An article on the difficulty of making good friends after age 30 highlights the conditions sociologists say lead to friendship:
As external conditions change, it becomes tougher to meet the three conditions that sociologists since the 1950s have considered crucial to making close friends: proximity; repeated, unplanned interactions; and a setting that encourages people to let their guard down and confide in each other, said Rebecca G. Adams, a professor of sociology and gerontology at the University of North Carolina at Greensboro. This is why so many people meet their lifelong friends in college, she added.
It is interesting to consider how well this compares with online friendship. Let’s look at Facebook:
1. Proximity. This is virtual proximity where your friends are easy to access and Facebook helpfully tells you what they are up to. It is interesting to note that most friends of Facebook users are people they know from the offline world – there is a lot of overlap between these two realms.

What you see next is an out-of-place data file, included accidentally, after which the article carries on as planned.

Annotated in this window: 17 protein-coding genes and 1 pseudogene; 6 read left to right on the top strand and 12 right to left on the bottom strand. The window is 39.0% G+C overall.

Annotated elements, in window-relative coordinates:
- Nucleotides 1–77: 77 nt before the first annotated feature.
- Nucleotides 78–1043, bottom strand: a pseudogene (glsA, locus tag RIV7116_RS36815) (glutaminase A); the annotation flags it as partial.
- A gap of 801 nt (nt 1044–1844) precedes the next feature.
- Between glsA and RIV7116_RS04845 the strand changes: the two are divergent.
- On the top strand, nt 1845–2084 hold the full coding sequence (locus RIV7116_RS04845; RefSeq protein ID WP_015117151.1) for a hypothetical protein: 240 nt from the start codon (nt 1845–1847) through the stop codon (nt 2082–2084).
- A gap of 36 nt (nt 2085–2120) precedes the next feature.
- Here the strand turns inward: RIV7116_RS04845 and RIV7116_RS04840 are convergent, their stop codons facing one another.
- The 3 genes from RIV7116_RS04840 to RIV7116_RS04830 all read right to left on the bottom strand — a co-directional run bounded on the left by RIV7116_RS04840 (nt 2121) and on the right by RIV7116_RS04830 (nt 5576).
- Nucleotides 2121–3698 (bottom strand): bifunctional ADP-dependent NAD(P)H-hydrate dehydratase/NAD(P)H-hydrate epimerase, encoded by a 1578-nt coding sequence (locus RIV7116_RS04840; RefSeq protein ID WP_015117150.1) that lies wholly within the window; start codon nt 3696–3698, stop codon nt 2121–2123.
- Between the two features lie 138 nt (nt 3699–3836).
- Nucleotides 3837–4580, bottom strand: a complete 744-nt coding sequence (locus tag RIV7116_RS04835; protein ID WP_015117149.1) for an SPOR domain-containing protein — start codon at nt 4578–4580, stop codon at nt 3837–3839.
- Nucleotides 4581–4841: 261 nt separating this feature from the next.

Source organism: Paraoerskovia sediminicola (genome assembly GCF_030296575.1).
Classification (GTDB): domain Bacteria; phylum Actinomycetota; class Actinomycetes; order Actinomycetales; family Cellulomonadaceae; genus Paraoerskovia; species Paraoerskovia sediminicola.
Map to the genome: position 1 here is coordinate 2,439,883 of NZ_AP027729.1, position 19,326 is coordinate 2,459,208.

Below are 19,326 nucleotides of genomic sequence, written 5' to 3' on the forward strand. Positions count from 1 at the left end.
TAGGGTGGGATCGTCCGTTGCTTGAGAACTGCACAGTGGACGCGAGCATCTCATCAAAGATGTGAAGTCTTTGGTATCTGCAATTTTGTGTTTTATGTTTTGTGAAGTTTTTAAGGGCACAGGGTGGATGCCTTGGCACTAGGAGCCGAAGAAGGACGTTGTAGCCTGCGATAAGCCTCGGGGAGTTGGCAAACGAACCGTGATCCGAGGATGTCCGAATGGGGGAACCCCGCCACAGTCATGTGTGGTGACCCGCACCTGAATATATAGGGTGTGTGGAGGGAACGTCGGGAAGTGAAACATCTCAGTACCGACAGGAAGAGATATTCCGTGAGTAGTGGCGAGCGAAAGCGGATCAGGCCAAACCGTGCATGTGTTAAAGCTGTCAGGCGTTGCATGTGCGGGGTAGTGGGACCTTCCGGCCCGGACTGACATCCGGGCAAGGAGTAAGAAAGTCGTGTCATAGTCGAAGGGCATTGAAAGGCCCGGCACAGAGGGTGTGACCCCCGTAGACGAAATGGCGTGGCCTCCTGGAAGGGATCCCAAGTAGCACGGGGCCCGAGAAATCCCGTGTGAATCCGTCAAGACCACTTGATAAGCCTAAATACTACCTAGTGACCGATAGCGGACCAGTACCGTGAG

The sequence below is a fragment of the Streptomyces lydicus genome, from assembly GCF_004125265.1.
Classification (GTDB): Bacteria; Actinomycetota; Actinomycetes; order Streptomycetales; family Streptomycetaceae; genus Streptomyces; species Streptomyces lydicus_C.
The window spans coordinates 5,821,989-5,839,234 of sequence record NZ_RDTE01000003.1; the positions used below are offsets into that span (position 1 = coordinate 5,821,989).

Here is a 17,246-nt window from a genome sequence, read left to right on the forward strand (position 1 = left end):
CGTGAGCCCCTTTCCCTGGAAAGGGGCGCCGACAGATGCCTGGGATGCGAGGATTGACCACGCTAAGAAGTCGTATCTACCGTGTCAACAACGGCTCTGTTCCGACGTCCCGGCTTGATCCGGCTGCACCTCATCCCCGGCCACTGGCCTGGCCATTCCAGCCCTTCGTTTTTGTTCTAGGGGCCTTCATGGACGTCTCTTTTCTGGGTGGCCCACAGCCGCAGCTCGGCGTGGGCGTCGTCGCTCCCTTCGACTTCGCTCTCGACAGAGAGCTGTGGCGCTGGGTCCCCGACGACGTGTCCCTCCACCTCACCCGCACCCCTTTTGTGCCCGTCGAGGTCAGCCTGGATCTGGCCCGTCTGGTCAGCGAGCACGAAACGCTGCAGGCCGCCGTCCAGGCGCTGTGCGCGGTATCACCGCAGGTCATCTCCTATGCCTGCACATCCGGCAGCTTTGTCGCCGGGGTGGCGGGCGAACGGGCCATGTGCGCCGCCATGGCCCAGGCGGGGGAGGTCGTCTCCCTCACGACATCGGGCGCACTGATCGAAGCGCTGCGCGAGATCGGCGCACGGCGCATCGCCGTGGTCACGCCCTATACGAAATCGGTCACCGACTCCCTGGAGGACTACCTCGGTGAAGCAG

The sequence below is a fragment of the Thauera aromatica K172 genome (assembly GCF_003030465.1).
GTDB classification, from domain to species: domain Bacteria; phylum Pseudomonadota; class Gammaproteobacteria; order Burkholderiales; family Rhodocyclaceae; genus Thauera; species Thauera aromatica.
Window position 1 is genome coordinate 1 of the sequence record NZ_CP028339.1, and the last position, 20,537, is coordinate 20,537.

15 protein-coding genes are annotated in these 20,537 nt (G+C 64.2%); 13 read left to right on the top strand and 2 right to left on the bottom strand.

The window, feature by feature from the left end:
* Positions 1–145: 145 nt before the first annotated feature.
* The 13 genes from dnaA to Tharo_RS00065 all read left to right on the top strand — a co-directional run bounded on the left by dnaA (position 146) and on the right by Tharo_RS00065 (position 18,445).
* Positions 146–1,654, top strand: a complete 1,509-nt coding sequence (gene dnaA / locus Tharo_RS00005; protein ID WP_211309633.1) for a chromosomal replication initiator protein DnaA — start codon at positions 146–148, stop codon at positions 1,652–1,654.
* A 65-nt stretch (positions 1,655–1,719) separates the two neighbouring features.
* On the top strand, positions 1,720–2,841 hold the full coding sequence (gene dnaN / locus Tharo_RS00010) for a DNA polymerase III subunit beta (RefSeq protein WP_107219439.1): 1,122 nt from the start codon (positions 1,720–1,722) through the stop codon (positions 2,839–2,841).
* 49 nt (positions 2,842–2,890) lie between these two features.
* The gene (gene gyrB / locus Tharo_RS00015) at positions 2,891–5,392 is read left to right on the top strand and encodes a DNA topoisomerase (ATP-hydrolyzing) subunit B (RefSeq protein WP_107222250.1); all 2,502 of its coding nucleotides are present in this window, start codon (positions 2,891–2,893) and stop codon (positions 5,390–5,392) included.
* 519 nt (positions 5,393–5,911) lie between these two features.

2. Repeated, unplanned interactions. This could happen through wall posts, messages, tagging, and chatting. However, users of Facebook can choose when and how they do this as opposed to consistently running into someone in the offline world. This choice of interaction allows users to participate when and with whom they want in a way that wasn’t possible before.
3. Setting that allows people to let down their guard. Maybe the privacy settings in Facebook allow this but not in the same way as proximity and face-to-face interactions. Facebook is full of impression management where users create the image they want to project to others (this is also true of face-to-face interactions).
All together, Facebook capitalizes on the some of the advantages and difficulties of the early 21st century but it doesn’t replicate the experience of developing friendships in-person.